“Pre-vaccination medical questions are likely to provide information about a disability,” the Equal Employment Opportunity Commission wrote in December 2020. This means that such questions, when asked by the employer or a contractor on behalf of the employer, are under the ADA Are “disabled-related”. If the employer requires an employee to receive the vaccination given by the employer, the employer must demonstrate that these disability-related screening requests are “job-related and consistent with business need”. To meet this standard, an employer would need to have a reasonable belief, based on objective evidence, that an employee who does not answer the questions and therefore does not receive a vaccination poses a direct threat to the health or safety of himself or herself or others . “

That ADA issue isn’t an issue, according to King, when employees arrange their work-related vaccines themselves at third-party locations like local drug stores rather than through an employer-hosted clinic.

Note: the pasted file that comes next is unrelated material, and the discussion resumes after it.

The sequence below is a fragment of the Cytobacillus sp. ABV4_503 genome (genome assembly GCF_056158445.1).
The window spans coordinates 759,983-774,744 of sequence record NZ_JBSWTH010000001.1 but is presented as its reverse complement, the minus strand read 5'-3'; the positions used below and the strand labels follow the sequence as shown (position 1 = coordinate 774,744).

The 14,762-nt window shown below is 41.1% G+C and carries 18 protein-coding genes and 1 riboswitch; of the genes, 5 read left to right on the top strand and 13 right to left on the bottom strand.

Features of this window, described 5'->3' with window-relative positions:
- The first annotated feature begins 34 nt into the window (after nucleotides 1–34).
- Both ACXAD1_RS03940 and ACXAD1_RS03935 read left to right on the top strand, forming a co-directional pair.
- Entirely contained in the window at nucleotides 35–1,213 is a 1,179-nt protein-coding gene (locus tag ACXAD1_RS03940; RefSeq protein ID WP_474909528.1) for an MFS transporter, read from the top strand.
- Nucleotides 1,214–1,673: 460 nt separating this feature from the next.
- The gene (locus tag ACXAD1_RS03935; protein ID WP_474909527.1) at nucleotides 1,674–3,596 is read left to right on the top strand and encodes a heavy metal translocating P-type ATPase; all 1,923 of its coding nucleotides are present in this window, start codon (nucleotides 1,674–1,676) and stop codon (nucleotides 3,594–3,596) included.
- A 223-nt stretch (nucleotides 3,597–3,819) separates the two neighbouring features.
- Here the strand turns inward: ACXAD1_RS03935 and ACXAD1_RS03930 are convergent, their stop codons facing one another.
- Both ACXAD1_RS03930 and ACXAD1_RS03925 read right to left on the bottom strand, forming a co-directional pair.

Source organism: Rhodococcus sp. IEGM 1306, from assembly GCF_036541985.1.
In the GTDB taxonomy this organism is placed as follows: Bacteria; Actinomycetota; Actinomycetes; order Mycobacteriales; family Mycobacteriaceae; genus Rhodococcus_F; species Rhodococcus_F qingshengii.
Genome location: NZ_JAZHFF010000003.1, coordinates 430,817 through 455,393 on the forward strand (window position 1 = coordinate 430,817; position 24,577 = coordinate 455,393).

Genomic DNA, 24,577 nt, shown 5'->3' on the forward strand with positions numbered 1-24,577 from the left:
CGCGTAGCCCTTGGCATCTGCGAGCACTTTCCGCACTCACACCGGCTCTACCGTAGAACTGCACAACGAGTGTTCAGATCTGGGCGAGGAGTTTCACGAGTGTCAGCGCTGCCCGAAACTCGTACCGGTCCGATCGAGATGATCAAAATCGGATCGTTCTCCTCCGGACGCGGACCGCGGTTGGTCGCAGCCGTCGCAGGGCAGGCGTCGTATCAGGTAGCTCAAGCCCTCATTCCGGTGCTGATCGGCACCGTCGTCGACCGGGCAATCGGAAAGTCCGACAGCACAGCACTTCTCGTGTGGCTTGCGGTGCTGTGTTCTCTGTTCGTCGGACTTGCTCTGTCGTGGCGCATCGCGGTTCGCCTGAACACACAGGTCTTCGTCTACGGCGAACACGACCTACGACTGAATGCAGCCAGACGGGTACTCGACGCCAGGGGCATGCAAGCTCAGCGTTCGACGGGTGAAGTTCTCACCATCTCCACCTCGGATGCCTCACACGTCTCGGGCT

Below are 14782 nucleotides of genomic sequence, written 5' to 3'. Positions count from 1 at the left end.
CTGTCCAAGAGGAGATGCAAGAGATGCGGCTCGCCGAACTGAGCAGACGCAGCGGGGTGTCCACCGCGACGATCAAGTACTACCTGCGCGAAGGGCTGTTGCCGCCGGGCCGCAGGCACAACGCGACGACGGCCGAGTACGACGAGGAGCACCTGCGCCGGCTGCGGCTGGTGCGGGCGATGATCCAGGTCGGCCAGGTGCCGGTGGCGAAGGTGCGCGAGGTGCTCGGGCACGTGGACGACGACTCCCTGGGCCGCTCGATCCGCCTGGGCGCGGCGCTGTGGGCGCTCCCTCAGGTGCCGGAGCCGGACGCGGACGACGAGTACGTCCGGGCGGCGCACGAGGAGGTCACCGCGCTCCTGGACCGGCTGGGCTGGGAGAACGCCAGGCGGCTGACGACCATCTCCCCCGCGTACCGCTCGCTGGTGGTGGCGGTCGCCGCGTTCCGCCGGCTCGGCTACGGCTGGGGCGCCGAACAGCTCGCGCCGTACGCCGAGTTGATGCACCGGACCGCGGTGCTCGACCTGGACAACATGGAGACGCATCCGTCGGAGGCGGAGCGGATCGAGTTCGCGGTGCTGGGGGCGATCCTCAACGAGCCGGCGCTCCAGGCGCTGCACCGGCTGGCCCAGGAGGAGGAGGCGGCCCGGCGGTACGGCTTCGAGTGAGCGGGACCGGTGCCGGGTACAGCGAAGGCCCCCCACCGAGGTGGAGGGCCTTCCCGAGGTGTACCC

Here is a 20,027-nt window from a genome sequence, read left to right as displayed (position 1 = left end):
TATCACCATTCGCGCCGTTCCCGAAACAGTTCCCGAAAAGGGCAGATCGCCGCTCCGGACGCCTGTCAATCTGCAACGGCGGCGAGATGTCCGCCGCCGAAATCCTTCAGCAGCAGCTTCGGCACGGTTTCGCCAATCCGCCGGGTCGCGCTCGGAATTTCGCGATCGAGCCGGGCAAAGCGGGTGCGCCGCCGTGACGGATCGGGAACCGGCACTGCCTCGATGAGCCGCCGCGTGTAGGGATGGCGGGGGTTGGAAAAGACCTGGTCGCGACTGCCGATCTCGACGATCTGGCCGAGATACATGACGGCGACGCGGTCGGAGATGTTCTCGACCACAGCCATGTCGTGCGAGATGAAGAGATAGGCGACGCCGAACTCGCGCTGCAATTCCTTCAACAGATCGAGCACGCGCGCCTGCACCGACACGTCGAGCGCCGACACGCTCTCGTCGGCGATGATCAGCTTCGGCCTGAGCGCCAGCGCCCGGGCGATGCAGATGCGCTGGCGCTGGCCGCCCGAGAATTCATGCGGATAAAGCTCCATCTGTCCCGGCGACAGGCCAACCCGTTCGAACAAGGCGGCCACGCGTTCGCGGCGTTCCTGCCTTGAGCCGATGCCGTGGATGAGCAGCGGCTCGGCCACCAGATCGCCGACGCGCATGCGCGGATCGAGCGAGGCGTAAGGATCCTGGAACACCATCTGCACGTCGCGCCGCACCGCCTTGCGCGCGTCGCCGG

In contrast, there are two circumstances in which disability-related screening questions can be asked without the requirement of being ‘job-related and consistent with business need’, “the EEOC wrote in December 2020.” First, if a Employer has done so ADA offers employees vaccination on a voluntary basis (i.e. employees decide if they want to be vaccinated). The employee’s decision to answer disability-related questions prior to screening must also be voluntary. 42 USC 12112 (d) (4) (B); 29 CFR 1630.14 (d). If an employee does not answer these questions, the employer can refuse to give the vaccine but cannot hit back, intimidate, or threaten the employee for refusing to answer questions. Second, if an employee receives an employer-prescribed vaccination from a third party who does not have a contract with the employer, such as a pharmacy or other health care provider, the ADA disability limitation is deemed to be “job related and consistent with business need “-Related inquiries would not apply to the pre-vaccination medical screening questions. “